TV Times

‘Pansale Piyathuma’- 103 years old

By Susitha R. Fernando
"Religion is for belief. What we believe is our religion. Religion is based on morality and precepts. It is by practicing religion that one can lead a good life. Nobody can definitely say my religion is the only true religion and the others are false,"

This was what Kalasoory Rev. Fr. Mercelline Jayakody told when he was interviewed by Pandit Ven. Ittepana Dhammalokara Thera to write a book about the catholic priest, who brought a whole change and got the lead in inculturating certain areas of traditional church and incarnating Christianity in Sri Lankan Culture.

Born in, Godella, Dankotuwa, a predominantly Buddhist rural village close to Little Rome, Negombo, Fr. Jayakody was one the few Sri Lankans who won the Magsayse Award which is also called as the Asian Noble prize.

In 1983 Fr. Jayakody was awarded this prize for his service to the print media and his creative talent showed in mass-communication. A gifted writer, an awarded poet and lyricist and talented musician, Fr. Jayakody's 103rd birth anniversary was held at his birthplace Dankotuwa on June 3.

It was attended by the Ministers from both Cultural Affairs and Christian Affairs along with school children in the area.

Born in June 03, 1902 to a Catholic parents - Jayakody Aracchige Joseph, an Ayurvedic doctor-a Vedarala and mother Josephen Senaratne, who was a convert, Fr. Jayakody as a child was never fed from the silver spoon. Unlike western medical practitioners Fr. Jayakody's father never treated patients, who came to him for money. And he accepted whatever he was offered wrapped in a beetle leave as gratitude after any long drawn treatment.

Son of a father who never got a regular income Fr. Jayakody's childhood was full of difficulties. But one benefit from his father's profession was that this imaginative son had access to all kinds of Sinhala, Pali and Sanskrit books which his father used to learn 'Vedakama'. It was these books that laid the foundation to foster the Sinhalese poet and the writer in little Jayakody.
Clad in a white robe with black belt and a bronze cross, hung with a black string Rev, Fr. Marceline Jaykody's OMI (Oblate of Mary Immaculate) marked his name as one of the leading poets in 'Kolamba Yugaya' Colombo Period. In 1950s it was unusual that a priest from the Catholic Church, a religion hailing from English speaking Europe generating a leading Sinhala poet.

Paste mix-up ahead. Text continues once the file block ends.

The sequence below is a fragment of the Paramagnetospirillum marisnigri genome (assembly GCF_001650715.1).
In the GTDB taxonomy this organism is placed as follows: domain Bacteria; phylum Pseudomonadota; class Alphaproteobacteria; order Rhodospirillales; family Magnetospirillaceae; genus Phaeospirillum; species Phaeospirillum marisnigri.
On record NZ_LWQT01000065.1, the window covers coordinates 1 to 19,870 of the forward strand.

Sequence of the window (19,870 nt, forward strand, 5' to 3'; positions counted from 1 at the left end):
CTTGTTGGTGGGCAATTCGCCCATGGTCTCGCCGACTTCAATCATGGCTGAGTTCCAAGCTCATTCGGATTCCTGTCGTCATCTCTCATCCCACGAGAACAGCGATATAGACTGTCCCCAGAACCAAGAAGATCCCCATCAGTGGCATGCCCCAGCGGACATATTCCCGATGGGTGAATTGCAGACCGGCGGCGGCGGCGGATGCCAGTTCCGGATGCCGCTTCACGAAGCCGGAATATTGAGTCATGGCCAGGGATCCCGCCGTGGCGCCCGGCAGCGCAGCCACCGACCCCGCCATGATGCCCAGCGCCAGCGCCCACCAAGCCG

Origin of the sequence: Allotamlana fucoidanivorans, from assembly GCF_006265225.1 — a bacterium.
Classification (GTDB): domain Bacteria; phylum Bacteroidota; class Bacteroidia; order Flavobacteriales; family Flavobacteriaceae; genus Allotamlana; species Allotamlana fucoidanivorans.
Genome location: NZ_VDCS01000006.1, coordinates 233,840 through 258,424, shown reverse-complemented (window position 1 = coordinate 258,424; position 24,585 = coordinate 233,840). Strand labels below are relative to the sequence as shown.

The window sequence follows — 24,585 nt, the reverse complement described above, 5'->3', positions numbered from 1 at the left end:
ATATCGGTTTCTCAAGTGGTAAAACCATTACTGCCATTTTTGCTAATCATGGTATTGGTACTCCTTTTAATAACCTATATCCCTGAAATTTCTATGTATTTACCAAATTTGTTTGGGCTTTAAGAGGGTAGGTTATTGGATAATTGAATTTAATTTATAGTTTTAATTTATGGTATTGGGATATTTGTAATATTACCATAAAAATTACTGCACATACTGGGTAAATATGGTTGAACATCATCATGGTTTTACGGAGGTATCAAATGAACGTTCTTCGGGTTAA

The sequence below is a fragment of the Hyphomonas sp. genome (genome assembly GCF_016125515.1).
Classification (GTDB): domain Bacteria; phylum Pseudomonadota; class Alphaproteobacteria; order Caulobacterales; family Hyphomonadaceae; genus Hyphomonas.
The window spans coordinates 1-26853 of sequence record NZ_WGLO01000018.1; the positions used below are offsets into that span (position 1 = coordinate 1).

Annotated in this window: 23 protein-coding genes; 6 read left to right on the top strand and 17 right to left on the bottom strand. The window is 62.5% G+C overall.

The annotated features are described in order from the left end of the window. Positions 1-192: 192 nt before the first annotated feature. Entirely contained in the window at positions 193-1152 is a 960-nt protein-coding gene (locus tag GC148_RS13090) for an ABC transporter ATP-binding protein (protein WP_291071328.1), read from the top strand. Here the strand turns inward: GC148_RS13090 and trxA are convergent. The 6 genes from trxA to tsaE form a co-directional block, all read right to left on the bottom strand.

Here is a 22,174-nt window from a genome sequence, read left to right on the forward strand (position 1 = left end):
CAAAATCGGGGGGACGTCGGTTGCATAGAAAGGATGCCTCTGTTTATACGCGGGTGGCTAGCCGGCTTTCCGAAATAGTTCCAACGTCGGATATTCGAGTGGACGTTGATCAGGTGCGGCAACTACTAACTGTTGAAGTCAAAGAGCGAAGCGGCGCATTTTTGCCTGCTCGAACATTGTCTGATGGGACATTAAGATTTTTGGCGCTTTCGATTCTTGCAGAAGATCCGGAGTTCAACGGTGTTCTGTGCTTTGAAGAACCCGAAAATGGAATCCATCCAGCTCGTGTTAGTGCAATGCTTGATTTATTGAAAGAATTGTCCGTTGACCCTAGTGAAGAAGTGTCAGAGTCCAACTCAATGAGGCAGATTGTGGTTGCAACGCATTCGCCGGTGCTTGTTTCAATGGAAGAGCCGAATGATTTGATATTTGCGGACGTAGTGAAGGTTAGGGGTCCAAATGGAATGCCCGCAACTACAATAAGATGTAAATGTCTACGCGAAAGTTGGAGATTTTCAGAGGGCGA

Fr. Jayakody was the first and the only Catholic priest who held the post of Presidency of the Sinhala Kavi Sammelanaya (Sinhala Poets League) and held it for seven years. His outstanding talent to write Sinhala poems with simple and easy with depth was honoured with ‘Kavya Shasthra Shiromini’ award given by the Vidyalankara Pirivena, ‘Kavya Mahopada Sammanaya’ by Sinhala Kavi Sammelanaya and 'Ranpiuma Award' (Golden Lotus) award given by Lanka Kala Sangamaya.

Not only did he write hymns and carols, lullabies and songs about the beauty about the country for films but also he wrote Vesak and Poson Bakthi Geetha which attracted both Buddhists and Catholics. Not only for Sinhala poetry and literature but Fr. Jayakody's contribution to Sri Lankan cinema also was remarkable.

The breakaway film from stereotyped South Indian carbon copies or the first revolution in Sri Lankan cinema, Dr. Lester James Peries's 'Rekhawa' was coloured by Fr. Jayakody's songs. ‘Olu Nerum Neriya Rangala’ ,’Vesak Kekulu Athu Aga Hinda’ and ‘Sundu Sanda Eliye’ written in 1956 and sung by Indrani Wijebandara and Sisira Senaratne are still popular in the history of Sinhala song culture.

Monk writes about a priest-Pansale Piyathuma
At a time of chaos and confusion over religious identity, Fr. Jayakody's example of a priest born in a Buddhist country and the religious harmony he preached was to be honoured and appreciated.

Loved by Buddhists in this country just as the Catholics, Fr. Jayakody stands as the only Catholic priest about whom a book is written by a Buddhist monk. Out of several books written about Fr. Jayakody, the biography written by Ven. Ittepana Dhammaloka Thero is considered as the most remarkable book. According to Fr. Jayakody this was a world record as it was the first ever book written by a monk about a Catholic priest. The title for this book was ‘Malpale Upan Pansale Piyathuma’(Priest of the temple born in 'Malpele'. ('Malapele' was the name given by the villagers to Fr. Jaykody's family home in Dankotuwa. This was because his mother was a garden enthusiastic and her garden was full of flowers.)

Having won the Magsayse award Fr. Jayakody was invited to felicitate by Mahinda College, Galle. Impressed by his speech on religious harmony, one of the attendees had remarked, "We thought the Catholic priests are a set of people who have their faces to Europe and their backs to Sri Lanka. But by listening to you we realised it was not so".

‘Netha Netha Yana Thena Veherak Peniyan
Veherak Nethi Thena Veherak Theniyan
In Ena Pamovudaya Nuwanata Deniyan
Dutu Dutu Vita Sitha Thula Sil Gamiyan’
(Whereever you look you may see a temple, If there is no temple there may they build a temple, The lesson which comes from it may go the heart, Whenever we see peace may fill our heart).


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